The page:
TO STUDY AND EXPLORE THE CUSTOMER ATTITUDE TOWARDS SAFER NATURAL PRODUCTS QUALITATIVELY FOR FMCG FOODSECTOR ECO-BRANDINGIN INDIAN SCENARIO
As a minimum requirement people need and want to see clearly the food's description, the brand, the use by/ best before date, and the price. Respondents know that words lie, pictures mislead, and marketers tell stories. Consequently, the overriding principle of the product description and food packaging is to let the product offer direct sensory evidence of its appearance and qualities. In the super market, the sight of food is the primary indexical evidence available to the customer.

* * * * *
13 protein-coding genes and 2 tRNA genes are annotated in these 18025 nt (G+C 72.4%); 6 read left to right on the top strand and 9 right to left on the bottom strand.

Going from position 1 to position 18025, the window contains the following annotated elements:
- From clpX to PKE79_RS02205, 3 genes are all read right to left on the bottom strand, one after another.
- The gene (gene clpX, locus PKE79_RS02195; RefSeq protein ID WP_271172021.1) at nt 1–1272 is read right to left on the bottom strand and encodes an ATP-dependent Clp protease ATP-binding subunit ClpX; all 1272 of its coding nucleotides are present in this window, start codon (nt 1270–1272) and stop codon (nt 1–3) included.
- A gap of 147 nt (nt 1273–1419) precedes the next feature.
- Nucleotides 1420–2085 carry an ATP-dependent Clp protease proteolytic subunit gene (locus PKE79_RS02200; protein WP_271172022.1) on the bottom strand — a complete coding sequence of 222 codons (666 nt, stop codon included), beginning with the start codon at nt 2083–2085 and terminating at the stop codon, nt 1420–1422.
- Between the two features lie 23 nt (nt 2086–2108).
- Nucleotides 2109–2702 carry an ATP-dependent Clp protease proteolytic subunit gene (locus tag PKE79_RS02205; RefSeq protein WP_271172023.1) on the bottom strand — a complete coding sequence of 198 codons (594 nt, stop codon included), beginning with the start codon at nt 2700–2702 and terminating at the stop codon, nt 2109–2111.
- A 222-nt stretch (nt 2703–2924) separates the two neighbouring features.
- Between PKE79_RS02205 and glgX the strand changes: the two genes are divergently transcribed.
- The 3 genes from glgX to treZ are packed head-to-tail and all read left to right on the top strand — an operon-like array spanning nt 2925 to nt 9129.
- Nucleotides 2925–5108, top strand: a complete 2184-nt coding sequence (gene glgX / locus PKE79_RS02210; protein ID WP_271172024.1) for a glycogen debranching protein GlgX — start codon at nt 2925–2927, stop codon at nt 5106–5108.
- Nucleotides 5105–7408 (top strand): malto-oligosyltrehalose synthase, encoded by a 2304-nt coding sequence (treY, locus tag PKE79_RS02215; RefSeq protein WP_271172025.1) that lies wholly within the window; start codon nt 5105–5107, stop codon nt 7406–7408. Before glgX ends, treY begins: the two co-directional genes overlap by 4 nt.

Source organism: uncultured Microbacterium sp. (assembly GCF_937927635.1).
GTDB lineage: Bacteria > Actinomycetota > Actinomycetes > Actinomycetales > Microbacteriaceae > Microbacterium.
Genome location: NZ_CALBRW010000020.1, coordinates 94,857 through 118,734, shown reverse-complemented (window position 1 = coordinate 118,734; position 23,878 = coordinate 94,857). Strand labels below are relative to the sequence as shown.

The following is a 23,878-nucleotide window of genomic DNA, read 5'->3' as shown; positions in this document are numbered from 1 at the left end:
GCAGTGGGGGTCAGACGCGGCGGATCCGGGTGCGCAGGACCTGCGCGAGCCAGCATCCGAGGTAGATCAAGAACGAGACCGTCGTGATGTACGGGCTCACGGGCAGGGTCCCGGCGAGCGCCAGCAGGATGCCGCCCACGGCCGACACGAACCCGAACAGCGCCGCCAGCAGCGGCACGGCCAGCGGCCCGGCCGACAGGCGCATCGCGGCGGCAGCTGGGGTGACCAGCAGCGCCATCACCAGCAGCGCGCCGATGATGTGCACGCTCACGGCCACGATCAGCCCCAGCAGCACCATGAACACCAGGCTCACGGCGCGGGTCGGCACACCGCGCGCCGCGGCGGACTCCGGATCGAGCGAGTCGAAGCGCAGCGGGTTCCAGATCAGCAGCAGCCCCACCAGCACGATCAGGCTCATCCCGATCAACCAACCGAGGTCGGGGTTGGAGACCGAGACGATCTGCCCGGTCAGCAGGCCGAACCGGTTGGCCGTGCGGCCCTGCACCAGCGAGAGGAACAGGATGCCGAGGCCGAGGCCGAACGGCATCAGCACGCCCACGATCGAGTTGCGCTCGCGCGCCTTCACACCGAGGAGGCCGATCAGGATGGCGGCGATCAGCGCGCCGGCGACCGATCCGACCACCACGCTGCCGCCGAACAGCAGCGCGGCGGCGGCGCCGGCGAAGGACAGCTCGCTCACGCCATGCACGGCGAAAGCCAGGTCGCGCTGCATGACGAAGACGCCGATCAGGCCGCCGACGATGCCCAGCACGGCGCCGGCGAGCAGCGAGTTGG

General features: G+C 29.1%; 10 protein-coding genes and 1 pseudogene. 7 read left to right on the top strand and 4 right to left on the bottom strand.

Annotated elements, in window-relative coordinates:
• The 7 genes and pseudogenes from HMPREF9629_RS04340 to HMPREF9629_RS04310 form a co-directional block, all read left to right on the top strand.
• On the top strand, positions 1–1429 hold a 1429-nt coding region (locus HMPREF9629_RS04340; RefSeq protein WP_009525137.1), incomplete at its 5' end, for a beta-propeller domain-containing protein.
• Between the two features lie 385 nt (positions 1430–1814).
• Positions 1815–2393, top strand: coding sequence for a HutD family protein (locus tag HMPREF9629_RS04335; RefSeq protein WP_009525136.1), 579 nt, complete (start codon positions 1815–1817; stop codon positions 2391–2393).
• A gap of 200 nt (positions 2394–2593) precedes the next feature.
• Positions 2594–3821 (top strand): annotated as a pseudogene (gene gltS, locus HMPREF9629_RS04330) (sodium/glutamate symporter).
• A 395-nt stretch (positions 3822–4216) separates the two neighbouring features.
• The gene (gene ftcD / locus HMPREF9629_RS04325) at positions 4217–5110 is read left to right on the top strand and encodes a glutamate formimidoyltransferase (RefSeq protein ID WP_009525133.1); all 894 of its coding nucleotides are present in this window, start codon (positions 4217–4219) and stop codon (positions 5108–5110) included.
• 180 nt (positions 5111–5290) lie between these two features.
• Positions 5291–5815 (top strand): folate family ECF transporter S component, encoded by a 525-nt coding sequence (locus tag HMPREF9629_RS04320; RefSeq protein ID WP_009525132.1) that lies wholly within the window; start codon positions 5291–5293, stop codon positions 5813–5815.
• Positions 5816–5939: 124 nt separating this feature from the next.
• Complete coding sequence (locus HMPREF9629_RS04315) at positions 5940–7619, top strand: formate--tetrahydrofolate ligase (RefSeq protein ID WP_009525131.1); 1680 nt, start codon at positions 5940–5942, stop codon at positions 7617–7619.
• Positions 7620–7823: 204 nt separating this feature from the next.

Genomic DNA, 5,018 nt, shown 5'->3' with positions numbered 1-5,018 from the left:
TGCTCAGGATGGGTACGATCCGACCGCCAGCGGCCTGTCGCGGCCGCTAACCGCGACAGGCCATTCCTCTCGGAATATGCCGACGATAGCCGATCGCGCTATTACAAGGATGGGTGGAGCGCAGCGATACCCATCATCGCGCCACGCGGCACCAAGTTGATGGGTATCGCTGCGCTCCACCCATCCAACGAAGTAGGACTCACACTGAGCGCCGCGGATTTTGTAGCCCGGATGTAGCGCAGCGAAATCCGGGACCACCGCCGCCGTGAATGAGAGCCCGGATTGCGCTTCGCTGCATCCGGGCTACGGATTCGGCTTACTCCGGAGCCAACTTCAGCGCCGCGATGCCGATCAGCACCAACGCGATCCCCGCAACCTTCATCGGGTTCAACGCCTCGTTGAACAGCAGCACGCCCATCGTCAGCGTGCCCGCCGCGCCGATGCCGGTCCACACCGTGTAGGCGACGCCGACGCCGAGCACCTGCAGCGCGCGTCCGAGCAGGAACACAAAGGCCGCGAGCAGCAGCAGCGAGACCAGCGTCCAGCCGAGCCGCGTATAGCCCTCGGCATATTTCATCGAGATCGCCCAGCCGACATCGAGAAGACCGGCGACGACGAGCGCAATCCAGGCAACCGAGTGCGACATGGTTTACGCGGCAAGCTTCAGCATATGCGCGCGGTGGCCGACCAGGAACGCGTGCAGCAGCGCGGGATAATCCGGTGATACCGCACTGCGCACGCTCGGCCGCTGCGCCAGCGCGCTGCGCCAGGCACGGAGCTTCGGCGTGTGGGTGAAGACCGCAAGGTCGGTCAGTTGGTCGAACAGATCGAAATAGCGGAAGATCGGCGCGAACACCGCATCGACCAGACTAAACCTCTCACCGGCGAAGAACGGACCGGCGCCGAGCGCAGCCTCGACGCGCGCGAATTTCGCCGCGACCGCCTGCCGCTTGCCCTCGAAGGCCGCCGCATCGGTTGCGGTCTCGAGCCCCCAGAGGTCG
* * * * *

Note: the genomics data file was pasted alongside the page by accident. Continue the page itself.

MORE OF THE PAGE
... cy/visibility becomes an overriding goal in food packaging because it enables direct, sensory product evidence; validation of benchmark claims; comparison to competitor product; and imagined consumption. The accompanied and eye-tracked shops demonstrated that respondents are very tactile with food where they can bee .g. with fruit and vegetables-and the transparency of meat packaging was especially important and used by respondents as a shortcut for judging food benchmark. Price can eclipse other aspects of the Brand information, especially for lower income respondents. Those with high income displayed different attitudes to those with lower income in terms of the perceived options available. Respondents in lower paid jobs paid more attention to special price offers, and thus respectively paid less attention to food primary, secondary and tertiary packs directly. Individual dietary requirements are key in determining the use of and engagement with different elements of food Brand information. The level and extent of information required is often driven by specific dietary needs or underlying health conditions-e.g. health (allergies, high blood pressure), religion (kosher), or morals/choice/lifestyle (vegetarian, vegan, dieting), and thus a need to hone in on particular information. Respondents avoid reading the back of food packs by using words or symbols on the front as 'beacons' to quickly guide shopping. Any particular respondent has his or her own agenda and is unlikely to be interested in the totality of primary, secondary and tertiary packs. The respondent's goal is to exercise their selective attention, securing key elements of information, while ignoring the broad mass of material (i.e. they develop Short cut for information). Some participants reported struggling with the volume of information provided on food packages suggesting that there was simply too much. The challenge is that different respondents think that different elements are superfluous, and that different individual elements constitute overcrowding or overshadowing to different respondents. Because it serves, a range of descriptive tasks (e.g. detailing food ingredients and constituents, explaining how to cook the food) food primary, secondary and tertiary packs is a hybrid text, presenting a range of different vocabularies and sets of assumptions. Some of the component messages may be patronizingly simple whereas some descriptions of ingredients and constituents may presume a level of knowledge that the general respondent may lack. It has been found that particularly w.r.t. the food industry, there is relatively less involvement during purchasing and evidence shows what all information customers actually look for when they buy, visa -vis what they say they look at.